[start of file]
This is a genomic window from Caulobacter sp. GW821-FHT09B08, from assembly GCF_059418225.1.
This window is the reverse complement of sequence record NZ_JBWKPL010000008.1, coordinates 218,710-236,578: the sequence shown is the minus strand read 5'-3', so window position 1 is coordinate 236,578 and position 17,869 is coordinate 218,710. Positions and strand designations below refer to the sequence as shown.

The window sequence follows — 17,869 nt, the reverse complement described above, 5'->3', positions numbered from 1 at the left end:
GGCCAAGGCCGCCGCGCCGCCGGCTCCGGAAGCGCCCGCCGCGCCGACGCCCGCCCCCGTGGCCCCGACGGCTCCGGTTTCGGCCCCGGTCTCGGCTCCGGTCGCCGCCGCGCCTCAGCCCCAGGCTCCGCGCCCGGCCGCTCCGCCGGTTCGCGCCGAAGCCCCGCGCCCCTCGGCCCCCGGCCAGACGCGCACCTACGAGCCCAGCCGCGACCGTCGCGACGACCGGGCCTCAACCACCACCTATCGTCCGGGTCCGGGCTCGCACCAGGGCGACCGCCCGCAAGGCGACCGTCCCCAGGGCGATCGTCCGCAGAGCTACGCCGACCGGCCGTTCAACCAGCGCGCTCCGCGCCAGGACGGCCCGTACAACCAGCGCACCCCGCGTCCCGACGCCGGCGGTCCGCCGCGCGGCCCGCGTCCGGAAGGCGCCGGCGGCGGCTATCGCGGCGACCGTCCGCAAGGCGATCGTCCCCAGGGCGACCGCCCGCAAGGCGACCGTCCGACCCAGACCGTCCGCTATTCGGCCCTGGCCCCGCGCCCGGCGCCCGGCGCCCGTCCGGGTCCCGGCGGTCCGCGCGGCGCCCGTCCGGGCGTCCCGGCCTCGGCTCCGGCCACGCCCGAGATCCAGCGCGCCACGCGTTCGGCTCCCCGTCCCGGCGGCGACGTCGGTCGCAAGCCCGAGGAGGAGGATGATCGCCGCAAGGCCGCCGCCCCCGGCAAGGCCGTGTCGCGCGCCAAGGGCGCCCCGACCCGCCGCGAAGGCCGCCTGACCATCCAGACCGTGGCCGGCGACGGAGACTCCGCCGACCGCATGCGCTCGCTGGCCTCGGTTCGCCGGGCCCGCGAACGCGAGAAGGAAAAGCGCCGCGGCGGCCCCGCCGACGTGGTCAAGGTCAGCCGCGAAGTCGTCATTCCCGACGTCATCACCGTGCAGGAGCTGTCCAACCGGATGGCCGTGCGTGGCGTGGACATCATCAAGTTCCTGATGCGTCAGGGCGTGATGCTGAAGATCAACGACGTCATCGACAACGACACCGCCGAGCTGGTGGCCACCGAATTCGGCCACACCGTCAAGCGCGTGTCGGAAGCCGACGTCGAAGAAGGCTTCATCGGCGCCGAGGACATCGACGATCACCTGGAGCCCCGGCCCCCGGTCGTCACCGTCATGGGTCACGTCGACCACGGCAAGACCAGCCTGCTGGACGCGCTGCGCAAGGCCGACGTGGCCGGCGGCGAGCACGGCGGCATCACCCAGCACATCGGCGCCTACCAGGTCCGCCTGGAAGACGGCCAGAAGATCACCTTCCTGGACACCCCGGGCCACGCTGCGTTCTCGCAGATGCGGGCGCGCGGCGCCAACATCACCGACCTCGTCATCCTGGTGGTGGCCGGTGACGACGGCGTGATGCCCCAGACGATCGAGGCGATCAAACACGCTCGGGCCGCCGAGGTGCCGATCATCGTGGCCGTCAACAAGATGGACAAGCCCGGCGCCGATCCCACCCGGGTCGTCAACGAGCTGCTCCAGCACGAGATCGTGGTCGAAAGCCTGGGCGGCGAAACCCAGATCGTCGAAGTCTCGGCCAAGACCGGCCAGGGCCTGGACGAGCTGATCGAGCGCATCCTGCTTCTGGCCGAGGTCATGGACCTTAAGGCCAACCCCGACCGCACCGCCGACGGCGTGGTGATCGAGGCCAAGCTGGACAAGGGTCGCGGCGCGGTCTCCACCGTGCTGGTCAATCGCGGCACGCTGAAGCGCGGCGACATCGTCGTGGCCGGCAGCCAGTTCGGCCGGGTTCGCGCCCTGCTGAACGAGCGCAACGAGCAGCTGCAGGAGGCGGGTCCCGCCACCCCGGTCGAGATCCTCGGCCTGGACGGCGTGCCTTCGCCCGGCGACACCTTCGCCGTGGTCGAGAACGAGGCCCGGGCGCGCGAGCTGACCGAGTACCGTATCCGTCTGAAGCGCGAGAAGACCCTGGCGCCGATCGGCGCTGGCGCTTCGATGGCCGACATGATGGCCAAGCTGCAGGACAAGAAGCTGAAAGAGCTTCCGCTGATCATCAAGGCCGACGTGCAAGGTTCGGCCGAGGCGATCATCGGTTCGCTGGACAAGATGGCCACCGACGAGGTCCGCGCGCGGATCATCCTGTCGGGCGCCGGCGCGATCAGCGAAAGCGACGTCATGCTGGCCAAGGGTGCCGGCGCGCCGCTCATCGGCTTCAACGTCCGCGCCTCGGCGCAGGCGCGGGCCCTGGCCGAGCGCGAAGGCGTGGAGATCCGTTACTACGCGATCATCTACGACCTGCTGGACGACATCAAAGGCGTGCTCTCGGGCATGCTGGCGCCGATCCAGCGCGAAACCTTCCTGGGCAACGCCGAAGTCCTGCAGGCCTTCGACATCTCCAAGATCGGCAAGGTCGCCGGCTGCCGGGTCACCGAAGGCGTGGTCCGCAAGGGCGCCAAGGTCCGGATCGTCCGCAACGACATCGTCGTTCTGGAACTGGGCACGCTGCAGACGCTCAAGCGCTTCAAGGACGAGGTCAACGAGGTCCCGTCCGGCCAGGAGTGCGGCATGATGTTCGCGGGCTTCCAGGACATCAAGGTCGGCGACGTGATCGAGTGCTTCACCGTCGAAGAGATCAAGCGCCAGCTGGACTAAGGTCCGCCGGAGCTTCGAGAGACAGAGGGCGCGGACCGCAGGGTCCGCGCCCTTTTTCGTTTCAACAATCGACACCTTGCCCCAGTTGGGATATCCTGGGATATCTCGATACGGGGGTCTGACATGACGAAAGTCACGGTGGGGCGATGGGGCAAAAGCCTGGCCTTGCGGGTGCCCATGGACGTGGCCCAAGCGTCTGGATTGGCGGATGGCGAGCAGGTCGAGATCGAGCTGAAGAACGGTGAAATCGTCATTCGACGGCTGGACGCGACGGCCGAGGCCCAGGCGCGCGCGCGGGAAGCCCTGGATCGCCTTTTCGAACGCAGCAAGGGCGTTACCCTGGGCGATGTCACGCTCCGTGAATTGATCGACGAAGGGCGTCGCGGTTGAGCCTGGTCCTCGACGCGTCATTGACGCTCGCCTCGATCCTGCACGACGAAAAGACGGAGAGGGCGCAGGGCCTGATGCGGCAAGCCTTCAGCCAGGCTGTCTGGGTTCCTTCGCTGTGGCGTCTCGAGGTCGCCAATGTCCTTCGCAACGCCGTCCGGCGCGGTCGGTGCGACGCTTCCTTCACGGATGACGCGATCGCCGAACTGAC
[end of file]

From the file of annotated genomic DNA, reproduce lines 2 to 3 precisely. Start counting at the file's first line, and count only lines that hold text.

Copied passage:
This window is the reverse complement of sequence record NZ_JBWKPL010000008.1, coordinates 218,710-236,578: the sequence shown is the minus strand read 5'-3', so window position 1 is coordinate 236,578 and position 17,869 is coordinate 218,710. Positions and strand designations below refer to the sequence as shown.

The window sequence follows — 17,869 nt, the reverse complement described above, 5'->3', positions numbered from 1 at the left end: